Question 2: Any cute ones?

A few comments. I’m not sure where to begin, so my apologies if this seems a little meandering.

My idea was to give them “real-world” reading and writing practice, by throwing them into an English-speaking environment. This, it seems, is radically different than anything their teachers have asked them to do before. Due to language and cultural gaps, many of them have misunderstood, and tried to post homework exercises or something. Um, sorry about that. I would be grateful for whatever patience and charity you could muster (for me and them).

I have gone over some basic principles of netiquette re flaming and being off-topic and so on. I’ve tried to impress on them that this is like a big party–with some people in the corner talking about movies or politics, and others having a job interview, and so on. So they should be sure to understand what each forum’s topic is, and read other people’s posts and not just “blunder into a conversation.”

For those who are worried about being swamped with language questions, I don’t see how that could happen. Think how many posts you make in a week, over how many forums, versus how many they are likely to make. (As few as they can get by with, is my impression.) The worst that can happen is, maybe some of them will get addicted like me, and start arguing with our resident crank theorists about politics or whatever.

Oh, and I told them not to worry about mistakes, just practice. I don’t see why they would need to ask you grammar questions or anything like that. (Anyway, they have my e-mail for that!)

If I’m wrong (as I often am), and this becomes a pain for you guys, then I will of course end this experiment and find some other way.

Yes, there are many nubile young ladies among them. Of course I would have to serve as chaparone!

The point is not that your students may or may not contribute. A few new faces around the place are always welcome, and I’m not advocating excluding people because they’re Taiwanese or anything.

The point is that if everyone does what you’re doing then the place will be full of students looking for a chance to practise their English. That is the objective of inviting them here, isn’t it? To use English in a real environment regardless of how the person you are using it on feels about suddenly becoming a teaching resource in his free time. It’s like the Pizza Hut employee who once came up to me while I was eating, with a list of questions he had been told to ask of a foreigner by his teacher. My answer was “Tell your so-called teacher to fuck off and respect other people’s privacy.”

I’m not the only one that could send a hundred students here tomorrow, but what would be the impact of a thousand (or more) people coming here to exercise their skills because all the teachers here want to give them a better experience?

Why don’t we just put an ad in Studio Classroom and invite everyone in Taiwan to come and meet some foreigners and discuss what we think about our country? The answer is that no-one is using forumosa to provide free ‘real-life’ situations for students. Most of us get paid for English practise and don’t work, or expect anyone else to work, for free. Conversing with someone here who has limited English is not a big chore occasionally, but it will quickly become work if it becomes the normal state of affairs.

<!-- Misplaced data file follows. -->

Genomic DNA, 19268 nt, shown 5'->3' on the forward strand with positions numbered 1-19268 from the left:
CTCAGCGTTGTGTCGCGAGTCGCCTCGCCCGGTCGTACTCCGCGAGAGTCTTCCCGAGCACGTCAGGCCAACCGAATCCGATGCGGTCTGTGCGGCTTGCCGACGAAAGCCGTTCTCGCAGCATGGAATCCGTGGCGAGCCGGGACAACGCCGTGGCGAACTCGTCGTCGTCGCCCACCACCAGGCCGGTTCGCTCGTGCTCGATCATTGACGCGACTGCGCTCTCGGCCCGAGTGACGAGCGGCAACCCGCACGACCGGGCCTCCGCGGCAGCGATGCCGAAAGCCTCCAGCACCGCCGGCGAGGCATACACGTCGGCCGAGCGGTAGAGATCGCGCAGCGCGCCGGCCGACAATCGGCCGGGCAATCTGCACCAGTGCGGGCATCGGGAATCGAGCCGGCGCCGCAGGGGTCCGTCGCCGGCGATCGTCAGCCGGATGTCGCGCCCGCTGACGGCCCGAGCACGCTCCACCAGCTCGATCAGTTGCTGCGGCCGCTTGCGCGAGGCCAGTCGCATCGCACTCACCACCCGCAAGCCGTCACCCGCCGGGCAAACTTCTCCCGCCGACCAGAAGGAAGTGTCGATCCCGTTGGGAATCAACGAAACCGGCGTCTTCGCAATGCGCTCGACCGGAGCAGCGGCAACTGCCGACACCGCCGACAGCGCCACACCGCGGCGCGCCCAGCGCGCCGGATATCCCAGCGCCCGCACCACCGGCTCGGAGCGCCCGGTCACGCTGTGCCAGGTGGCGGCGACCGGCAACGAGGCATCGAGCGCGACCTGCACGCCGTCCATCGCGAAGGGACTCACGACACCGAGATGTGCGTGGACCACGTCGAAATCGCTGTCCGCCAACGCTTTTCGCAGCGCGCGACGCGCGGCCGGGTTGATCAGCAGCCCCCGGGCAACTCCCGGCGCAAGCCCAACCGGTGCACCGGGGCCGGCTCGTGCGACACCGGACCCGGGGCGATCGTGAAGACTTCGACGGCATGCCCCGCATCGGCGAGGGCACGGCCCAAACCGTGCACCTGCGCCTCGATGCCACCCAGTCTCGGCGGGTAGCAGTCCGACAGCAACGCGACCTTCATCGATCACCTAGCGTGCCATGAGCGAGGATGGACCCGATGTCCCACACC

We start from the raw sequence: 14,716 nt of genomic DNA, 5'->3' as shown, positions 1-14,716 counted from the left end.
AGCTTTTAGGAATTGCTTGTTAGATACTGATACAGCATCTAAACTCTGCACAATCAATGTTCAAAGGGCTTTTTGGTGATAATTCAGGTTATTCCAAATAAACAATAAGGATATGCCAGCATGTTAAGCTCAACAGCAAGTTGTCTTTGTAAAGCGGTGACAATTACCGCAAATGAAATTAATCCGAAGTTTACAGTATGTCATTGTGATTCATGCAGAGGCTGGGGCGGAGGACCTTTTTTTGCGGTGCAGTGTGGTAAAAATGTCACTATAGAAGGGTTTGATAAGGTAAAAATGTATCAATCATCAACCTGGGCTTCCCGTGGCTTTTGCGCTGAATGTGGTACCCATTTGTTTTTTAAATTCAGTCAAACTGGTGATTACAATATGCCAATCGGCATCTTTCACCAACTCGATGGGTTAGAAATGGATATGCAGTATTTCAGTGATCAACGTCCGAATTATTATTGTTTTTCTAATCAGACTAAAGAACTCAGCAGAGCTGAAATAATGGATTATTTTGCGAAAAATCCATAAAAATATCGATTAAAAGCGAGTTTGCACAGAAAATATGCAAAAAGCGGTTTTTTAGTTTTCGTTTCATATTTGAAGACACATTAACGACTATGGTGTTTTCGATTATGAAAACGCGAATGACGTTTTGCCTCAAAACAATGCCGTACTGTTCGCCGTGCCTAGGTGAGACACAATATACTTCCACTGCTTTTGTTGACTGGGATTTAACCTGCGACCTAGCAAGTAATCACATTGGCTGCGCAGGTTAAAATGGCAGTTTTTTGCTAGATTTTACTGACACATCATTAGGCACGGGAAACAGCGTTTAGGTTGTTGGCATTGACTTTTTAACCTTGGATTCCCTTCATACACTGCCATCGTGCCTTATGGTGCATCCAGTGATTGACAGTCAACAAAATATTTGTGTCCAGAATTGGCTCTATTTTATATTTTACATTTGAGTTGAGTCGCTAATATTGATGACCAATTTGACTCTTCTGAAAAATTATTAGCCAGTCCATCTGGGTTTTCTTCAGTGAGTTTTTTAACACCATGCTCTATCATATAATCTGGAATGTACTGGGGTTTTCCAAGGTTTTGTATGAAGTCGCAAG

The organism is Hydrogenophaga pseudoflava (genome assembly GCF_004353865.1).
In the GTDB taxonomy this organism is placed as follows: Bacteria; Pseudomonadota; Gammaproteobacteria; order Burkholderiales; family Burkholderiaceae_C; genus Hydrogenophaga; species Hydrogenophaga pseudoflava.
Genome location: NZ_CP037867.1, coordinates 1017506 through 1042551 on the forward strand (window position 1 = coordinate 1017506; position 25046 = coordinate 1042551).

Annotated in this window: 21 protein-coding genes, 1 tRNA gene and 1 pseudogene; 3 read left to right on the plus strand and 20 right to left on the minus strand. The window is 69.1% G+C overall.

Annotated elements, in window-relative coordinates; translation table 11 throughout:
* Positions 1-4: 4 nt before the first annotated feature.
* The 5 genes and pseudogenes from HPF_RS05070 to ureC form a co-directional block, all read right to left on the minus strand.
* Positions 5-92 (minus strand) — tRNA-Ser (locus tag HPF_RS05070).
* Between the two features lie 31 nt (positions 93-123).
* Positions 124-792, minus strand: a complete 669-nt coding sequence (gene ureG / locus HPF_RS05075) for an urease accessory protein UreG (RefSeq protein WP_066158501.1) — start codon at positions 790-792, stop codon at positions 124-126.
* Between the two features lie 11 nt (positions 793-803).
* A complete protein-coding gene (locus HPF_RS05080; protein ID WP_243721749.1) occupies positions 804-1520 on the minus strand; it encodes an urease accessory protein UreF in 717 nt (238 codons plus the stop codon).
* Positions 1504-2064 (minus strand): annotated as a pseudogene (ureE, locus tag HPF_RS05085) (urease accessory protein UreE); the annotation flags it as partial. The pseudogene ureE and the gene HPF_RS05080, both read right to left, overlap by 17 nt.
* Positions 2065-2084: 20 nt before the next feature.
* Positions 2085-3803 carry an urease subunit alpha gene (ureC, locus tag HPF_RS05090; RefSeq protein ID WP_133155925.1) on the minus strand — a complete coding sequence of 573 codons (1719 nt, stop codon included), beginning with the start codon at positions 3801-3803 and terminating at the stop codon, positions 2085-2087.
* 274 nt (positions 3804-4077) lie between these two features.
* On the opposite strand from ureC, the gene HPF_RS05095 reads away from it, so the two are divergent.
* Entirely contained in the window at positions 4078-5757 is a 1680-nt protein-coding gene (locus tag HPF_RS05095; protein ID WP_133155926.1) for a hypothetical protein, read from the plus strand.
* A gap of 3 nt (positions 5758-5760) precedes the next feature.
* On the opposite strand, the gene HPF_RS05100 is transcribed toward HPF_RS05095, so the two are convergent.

What is it that gives SJ the right to invite all his students to a party that was never organised for their benefit? There might not be enough of them to make a big difference now, but that’s because you’re the only one doing it. But if you do it so will everyone.

So fuck it, I’ll invite my students to the happy hour tonight, shall I? I could even put a poster up in the school, and I know a couple of Forumosans who are lecturing to big classes this evening. Maybe they could bring their students? Everyone else can do the same, and the place will be seething with anxious newbies clutching survey forms or interesting articles they have read and have a few questions about. Or they’ll ‘just’ want to practise their conversation skills and it’ll be like a classroom only with Pizza. We’ll be waving desperately at our friends across a room full of people we don’t really want to talk to. Of course, there’ll be plenty of nubiles, but there is more to life than that. A conversation with someone who speaks my language fluently, for instance.

I don’t want to spend my time at forumosa arguing with people who have accused me of racism and sexism because they lack the language skills to understand what I actually said. (This happened recently at this site.) I can go to tealit and find any number of people who want to practise their English. I come here because almost everyone speaks English already, and generally shares a similar cultural background with me. Send your students to tealit and let them find people who WANT to talk to them.

Next thing you know someone will be offering a course on how to make foreign friends on the web, netiquette, and chat-room English. It’ll come with a free lifetime subscription to forumosa. SJ, if you’re interested in running this I know just the guy for you to talk to. There’s even a form you can download to send him your proposal. You might as well, as it’s no different from what you’re doing now.